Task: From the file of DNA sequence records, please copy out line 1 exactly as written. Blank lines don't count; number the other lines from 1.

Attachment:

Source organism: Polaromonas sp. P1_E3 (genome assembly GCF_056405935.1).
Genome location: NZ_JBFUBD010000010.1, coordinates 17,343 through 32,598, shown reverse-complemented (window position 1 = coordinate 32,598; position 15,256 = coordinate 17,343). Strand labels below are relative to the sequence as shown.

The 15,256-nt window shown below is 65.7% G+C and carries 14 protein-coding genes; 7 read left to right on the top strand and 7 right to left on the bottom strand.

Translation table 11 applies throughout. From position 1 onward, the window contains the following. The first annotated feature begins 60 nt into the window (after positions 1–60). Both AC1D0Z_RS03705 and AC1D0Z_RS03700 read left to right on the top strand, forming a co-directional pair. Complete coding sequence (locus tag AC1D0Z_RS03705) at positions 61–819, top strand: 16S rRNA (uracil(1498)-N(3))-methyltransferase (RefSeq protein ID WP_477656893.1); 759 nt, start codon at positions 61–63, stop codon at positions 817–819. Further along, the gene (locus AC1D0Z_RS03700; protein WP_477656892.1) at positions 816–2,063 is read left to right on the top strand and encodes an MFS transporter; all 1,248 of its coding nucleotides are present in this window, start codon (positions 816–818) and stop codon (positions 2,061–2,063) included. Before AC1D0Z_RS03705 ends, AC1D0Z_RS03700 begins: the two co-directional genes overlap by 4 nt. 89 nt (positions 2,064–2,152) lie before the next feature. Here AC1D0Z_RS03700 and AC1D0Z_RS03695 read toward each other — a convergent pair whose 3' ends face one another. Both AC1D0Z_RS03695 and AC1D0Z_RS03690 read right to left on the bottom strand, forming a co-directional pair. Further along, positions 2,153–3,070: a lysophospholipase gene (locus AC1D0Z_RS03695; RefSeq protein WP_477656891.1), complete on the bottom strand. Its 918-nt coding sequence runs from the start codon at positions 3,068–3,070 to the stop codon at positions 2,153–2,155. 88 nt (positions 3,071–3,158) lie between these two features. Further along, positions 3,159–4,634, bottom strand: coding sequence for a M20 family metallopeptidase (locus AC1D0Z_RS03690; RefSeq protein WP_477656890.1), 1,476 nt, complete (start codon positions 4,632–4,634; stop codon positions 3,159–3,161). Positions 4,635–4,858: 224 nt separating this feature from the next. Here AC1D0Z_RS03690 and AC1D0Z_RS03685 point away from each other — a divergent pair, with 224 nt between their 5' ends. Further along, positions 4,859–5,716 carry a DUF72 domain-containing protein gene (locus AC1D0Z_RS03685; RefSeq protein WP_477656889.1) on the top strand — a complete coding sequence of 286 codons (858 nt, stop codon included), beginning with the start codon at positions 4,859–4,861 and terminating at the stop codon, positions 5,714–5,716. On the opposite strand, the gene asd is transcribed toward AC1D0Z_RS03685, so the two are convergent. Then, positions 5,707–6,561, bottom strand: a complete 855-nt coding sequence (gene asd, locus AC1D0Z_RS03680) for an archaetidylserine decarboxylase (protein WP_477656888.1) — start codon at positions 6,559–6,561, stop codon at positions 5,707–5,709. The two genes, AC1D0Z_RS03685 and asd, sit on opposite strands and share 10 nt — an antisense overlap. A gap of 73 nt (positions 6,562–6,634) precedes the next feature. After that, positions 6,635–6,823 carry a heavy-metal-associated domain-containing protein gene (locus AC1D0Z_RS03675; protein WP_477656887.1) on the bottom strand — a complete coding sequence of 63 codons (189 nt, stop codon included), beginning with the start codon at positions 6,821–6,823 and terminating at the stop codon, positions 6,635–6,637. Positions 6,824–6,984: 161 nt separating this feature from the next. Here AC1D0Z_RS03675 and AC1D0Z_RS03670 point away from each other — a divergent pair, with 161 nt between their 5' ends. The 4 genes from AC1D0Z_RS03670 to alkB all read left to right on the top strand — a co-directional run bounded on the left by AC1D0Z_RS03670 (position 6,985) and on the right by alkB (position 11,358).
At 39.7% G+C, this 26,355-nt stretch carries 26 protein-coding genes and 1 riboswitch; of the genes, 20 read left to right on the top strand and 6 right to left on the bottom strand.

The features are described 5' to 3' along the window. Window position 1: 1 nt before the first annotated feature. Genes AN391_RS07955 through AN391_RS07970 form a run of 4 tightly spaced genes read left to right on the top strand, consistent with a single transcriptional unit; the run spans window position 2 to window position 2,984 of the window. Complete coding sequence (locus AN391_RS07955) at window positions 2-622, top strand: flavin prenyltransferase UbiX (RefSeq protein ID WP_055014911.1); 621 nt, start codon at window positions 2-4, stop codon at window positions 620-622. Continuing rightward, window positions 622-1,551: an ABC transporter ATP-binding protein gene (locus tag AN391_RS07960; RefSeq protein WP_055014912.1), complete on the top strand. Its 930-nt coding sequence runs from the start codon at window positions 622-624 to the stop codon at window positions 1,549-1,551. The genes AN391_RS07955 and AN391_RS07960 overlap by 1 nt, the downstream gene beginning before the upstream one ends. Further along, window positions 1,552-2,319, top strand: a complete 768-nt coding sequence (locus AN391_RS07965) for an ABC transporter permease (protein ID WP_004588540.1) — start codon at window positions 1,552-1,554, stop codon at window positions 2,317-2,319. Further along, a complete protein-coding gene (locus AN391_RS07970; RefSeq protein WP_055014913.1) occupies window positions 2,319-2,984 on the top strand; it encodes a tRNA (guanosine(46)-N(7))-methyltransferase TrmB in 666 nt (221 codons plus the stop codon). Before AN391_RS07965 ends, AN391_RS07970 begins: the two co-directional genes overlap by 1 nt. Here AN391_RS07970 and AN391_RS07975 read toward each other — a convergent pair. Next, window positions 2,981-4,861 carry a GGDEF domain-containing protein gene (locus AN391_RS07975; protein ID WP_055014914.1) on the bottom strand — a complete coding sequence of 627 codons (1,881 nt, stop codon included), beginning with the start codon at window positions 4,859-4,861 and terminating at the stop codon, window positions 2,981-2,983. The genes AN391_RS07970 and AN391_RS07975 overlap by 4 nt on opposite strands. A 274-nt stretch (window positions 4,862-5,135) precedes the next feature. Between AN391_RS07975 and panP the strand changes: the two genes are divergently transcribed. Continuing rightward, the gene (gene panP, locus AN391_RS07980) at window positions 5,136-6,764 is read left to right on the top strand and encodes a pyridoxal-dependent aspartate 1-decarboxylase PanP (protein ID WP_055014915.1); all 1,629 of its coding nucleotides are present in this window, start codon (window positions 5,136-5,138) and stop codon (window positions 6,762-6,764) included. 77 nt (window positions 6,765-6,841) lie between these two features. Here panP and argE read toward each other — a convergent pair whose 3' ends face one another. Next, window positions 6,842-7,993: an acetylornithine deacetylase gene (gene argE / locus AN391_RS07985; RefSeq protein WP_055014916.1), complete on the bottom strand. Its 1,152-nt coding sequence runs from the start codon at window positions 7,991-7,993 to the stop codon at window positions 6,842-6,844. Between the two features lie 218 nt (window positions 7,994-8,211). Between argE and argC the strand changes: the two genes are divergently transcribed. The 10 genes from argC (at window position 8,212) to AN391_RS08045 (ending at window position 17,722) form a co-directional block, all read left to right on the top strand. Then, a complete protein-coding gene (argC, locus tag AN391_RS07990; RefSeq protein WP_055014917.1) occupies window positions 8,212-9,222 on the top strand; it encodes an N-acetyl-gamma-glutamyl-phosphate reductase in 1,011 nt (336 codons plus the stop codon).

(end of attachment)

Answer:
Source organism: Polaromonas sp. P1_E3 (genome assembly GCF_056405935.1).